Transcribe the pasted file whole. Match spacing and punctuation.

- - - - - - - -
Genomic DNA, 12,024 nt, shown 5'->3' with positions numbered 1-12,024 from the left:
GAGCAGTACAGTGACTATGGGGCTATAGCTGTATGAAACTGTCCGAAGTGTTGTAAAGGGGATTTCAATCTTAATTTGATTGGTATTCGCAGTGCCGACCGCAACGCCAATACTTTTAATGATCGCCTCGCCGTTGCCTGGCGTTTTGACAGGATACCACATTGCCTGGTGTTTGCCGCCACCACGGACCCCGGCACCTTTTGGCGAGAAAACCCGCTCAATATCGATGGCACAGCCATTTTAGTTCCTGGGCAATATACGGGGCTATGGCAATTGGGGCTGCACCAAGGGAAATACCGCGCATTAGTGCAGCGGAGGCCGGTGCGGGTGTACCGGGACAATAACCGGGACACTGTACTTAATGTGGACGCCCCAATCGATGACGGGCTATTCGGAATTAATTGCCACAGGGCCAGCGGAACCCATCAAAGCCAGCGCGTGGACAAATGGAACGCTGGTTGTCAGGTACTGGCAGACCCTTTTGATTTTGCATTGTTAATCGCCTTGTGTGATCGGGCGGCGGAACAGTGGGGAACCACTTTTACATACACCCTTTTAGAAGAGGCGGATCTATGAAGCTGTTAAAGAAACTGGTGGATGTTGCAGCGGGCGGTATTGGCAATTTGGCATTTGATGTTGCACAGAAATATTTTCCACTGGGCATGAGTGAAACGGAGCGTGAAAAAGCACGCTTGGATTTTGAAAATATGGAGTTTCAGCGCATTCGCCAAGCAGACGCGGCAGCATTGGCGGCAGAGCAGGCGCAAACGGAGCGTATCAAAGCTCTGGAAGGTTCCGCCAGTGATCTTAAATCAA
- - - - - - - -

Genomic DNA, 12,024 nt, shown 5'->3' with positions numbered 1-12,024 from the left:
GAGCAGTACAGTGACTATGGGGCTATAGCTGTATGAAACTGTCCGAAGTGTTGTAAAGGGGATTTCAATCTTAATTTGATTGGTATTCGCAGTGCCGACCGCAACGCCAATACTTTTAATGATCGCCTCGCCGTTGCCTGGCGTTTTGACAGGATACCACATTGCCTGGTGTTTGCCGCCACCACGGACCCCGGCACCTTTTGGCGAGAAAACCCGCTCAATATCGATGGCACAGCCATTTTAGTTCCTGGGCAATATACGGGGCTATGGCAATTGGGGCTGCACCAAGGGAAATACCGCGCATTAGTGCAGCGGAGGCCGGTGCGGGTGTACCGGGACAATAACCGGGACACTGTACTTAATGTGGACGCCCCAATCGATGACGGGCTATTCGGAATTAATTGCCACAGGGCCAGCGGAACCCATCAAAGCCAGCGCGTGGACAAATGGAACGCTGGTTGTCAGGTACTGGCAGACCCTTTTGATTTTGCATTGTTAATCGCCTTGTGTGATCGGGCGGCGGAACAGTGGGGAACCACTTTTACATACACCCTTTTAGAAGAGGCGGATCTATGAAGCTGTTAAAGAAACTGGTGGATGTTGCAGCGGGCGGTATTGGCAATTTGGCATTTGATGTTGCACAGAAATATTTTCCACTGGGCATGAGTGAAACGGAGCGTGAAAAAGCACGCTTGGATTTTGAAAATATGGAGTTTCAGCGCATTCGCCAAGCAGACGCGGCAGCATTGGCGGCAGAGCAGGCGCAAACGGAGCGTATCAAAGCTCTGGAAGGTTCCGCCAGTGATCTTAAATCAA